Burly, shaggy bison (Bison bison), the North American hoofed mammals that, for many people, embody the American West, are often referred to as buffalo.
But even though they are in the same family group as Old World buffalo species — the Asian water buffalo (Bubalus bubalis) and the African cape buffalo (Syncerus caffer) — bison are not closely related to those species, making the common name "buffalo" misleading.
When the first European settlers arrived in North America, as many as 60 million bison inhabited the continent's grasslands, according to the U.S. Fish and Wildlife Service (USFWS). These early settlers likely saw similarities between bison, the continent's largest land animal, and known buffalo species, the National Park Service (NPS) explained on its website. The settlers referred to the large beasts as "bison" and "buffalo" interchangeably, and the name "buffalo," though scientifically inaccurate, stuck.
The mistake is somewhat understandable. Both bison and buffalo belong to the Bovidae family, which consists of more than 100 species of hoofed mammals called ungulates, including buffalo, bison, antelopes, gazelles, cattle, sheep and goats. The American bison species is found only in North America, and its closest relative, the European bison (Bison bonasus), can be found in Belarus, Lithuania, Poland, Romania, Russian Federation, Slovakia, Ukraine and Kyrgyzstan, where about 1,800 free-ranging individual bison are currently estimated to roam, according to the International Union for Conservation of Nature.
Bison likely first arrived in North America around 400,000 years ago, traveling across an ancient land bridge from Asia, according to the Department of the Interior (DOI).
But even though bison and buffalo are similarly large, cattle-like animals, there are striking physical differences that distinguish them.
The American bison — which can weigh up to 2,000 lbs. (900 kilograms) — sports an unusually massive head and a considerable shoulder hump, both of which are covered with thick, woolly fur. The enormous, heavy muscles in the hump allow bison to use their heads as powerful snowplows in the winter, pushing aside masses of snow by swinging their heads from side to side, the NPS reported.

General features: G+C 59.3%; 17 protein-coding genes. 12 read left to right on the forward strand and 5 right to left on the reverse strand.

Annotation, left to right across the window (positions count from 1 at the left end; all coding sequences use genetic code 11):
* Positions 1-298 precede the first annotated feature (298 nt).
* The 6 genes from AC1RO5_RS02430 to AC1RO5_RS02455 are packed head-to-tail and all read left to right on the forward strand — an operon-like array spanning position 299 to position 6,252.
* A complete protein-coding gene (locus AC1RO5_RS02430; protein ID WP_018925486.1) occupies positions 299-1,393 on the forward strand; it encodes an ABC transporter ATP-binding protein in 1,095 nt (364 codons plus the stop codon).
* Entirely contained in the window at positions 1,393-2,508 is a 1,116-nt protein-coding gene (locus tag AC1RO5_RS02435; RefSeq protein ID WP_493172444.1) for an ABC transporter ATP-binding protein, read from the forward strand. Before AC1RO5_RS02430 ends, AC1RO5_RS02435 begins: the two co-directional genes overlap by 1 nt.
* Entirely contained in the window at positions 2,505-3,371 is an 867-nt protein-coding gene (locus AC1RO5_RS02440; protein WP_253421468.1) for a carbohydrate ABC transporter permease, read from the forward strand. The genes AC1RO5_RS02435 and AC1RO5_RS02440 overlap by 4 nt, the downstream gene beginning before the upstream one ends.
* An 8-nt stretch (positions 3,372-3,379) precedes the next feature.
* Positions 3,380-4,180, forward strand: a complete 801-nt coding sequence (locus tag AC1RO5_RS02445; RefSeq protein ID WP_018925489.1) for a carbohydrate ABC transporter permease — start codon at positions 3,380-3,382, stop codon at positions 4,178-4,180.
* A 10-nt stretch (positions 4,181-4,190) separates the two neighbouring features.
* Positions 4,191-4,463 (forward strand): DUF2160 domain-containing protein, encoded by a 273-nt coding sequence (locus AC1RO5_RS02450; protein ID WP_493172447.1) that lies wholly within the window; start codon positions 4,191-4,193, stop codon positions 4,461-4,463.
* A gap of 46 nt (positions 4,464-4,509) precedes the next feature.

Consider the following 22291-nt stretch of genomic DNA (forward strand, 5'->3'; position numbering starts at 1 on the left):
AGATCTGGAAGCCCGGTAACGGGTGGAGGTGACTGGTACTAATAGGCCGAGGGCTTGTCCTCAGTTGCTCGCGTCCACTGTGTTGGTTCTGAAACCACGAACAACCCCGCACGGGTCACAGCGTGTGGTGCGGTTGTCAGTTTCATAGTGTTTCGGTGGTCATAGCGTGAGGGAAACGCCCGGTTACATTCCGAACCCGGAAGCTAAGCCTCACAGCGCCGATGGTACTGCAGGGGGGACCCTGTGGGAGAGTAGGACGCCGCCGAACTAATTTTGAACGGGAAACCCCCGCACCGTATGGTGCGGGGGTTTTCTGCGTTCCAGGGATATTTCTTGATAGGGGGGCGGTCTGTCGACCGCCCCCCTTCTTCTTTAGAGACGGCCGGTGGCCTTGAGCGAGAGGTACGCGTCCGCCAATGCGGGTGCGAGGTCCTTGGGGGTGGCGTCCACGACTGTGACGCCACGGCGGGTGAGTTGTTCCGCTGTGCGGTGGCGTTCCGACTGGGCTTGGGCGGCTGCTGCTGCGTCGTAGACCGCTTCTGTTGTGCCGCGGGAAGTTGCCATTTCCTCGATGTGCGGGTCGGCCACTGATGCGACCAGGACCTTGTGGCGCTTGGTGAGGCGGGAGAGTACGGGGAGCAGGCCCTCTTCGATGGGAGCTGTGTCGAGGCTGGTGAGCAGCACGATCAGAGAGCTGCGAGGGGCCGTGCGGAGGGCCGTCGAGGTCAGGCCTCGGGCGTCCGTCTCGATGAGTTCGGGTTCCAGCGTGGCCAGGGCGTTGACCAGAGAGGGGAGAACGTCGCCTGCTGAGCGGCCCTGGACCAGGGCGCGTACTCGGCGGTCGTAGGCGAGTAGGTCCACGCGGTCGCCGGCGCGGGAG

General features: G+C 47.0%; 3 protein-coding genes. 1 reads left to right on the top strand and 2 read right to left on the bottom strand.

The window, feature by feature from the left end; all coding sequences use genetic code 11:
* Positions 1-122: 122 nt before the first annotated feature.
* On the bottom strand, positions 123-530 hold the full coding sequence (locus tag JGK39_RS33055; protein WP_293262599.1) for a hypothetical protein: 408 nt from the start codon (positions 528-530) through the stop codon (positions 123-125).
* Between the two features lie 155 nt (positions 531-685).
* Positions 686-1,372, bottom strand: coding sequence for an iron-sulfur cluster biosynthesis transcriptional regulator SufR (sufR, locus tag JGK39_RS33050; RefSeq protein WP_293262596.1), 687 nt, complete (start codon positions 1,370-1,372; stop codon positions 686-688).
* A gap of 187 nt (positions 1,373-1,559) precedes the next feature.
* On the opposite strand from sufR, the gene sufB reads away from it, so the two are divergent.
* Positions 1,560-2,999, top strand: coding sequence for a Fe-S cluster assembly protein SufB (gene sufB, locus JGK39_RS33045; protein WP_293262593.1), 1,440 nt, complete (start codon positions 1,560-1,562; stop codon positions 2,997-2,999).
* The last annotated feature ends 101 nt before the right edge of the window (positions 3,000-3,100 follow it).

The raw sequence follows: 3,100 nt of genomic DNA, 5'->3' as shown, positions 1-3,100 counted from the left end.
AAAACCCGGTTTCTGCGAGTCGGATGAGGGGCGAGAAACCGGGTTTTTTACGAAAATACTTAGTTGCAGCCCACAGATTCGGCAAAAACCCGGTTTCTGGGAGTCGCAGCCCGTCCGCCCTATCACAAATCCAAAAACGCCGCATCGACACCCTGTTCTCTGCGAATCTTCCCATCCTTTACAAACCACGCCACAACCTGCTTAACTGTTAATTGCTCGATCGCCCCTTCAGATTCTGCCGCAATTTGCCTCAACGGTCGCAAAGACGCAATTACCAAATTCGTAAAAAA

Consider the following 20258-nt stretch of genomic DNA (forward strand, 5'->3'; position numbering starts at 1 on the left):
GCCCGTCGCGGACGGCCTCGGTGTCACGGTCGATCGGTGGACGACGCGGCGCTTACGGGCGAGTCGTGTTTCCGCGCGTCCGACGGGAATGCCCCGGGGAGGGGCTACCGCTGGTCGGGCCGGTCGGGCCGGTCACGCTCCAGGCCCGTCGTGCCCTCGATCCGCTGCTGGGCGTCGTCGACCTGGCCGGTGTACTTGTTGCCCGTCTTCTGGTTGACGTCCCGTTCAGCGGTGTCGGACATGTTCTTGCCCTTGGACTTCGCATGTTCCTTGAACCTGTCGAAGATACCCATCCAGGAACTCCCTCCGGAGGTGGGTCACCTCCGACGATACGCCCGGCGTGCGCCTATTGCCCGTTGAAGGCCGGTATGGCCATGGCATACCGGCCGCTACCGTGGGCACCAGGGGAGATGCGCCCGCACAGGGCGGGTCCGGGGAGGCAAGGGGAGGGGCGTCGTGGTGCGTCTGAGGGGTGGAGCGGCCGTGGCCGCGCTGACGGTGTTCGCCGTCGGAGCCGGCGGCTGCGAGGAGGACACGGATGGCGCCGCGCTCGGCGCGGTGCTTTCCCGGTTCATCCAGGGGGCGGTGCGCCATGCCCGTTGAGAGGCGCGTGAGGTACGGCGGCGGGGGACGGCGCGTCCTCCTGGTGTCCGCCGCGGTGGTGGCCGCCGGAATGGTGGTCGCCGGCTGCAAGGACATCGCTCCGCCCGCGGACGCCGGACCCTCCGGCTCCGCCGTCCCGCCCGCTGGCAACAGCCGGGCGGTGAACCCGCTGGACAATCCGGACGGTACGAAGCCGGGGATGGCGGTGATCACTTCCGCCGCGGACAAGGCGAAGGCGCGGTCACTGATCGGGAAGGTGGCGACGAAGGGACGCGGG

Bison's heads can also be used as battering rams, to drive off predators or to compete for females, according to the NPS.
By comparison, the buffalo of Africa and Asia have no hump whatsoever, and their skulls are smaller than those of bison. But while they may come up short on head size, both buffalo species more than make up for that in the breadth of their impressive horns.
Asian buffalo have large, crescent-shaped horns that curve upward and can span over 6 feet (2 meters) in length, according to the Encyclopedia of Life (EOL). Wild males can weigh over 2,600 lbs. (1,200 kg), though domesticated Asian buffalo, which are widespread across Asia, typically weigh about half as much as that — around 1,200 lbs. (550 kg), EOL explained.
African cape buffalo are native to the savannas and grasslands of southern, western, eastern and central Africa, and the animals usually congregate near water, according to the African Wildlife Foundation (AWF). Males are equipped with a head shield from which the horns sprout, sweeping downward before curling back up again, and can weigh as much as 1,500 lbs. (680 kg), the AWF reported.
Currently, about 10,000 wild bison still roam 12 states in North America, where the animals forage for an average of 9 to 12 hours each day for weeds, grasses and leafy plants, according to the DOI.
Originally published on Live Science.
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Mindy Weisberger is a Live Science editor for the channels Animals and Planet Earth. She also reports on general science, covering climate change, paleontology, biology, and space. Mindy studied film at Columbia University; prior to Live Science she produced, wrote and directed media for the American Museum of Natural History in New York City. Her videos about dinosaurs, astrophysics, biodiversity and evolution appear in museums and science centers worldwide, earning awards such as the CINE Golden Eagle and the Communicator Award of Excellence. Her writing has also appeared in Scientific American, The Washington Post and How It Works Magazine.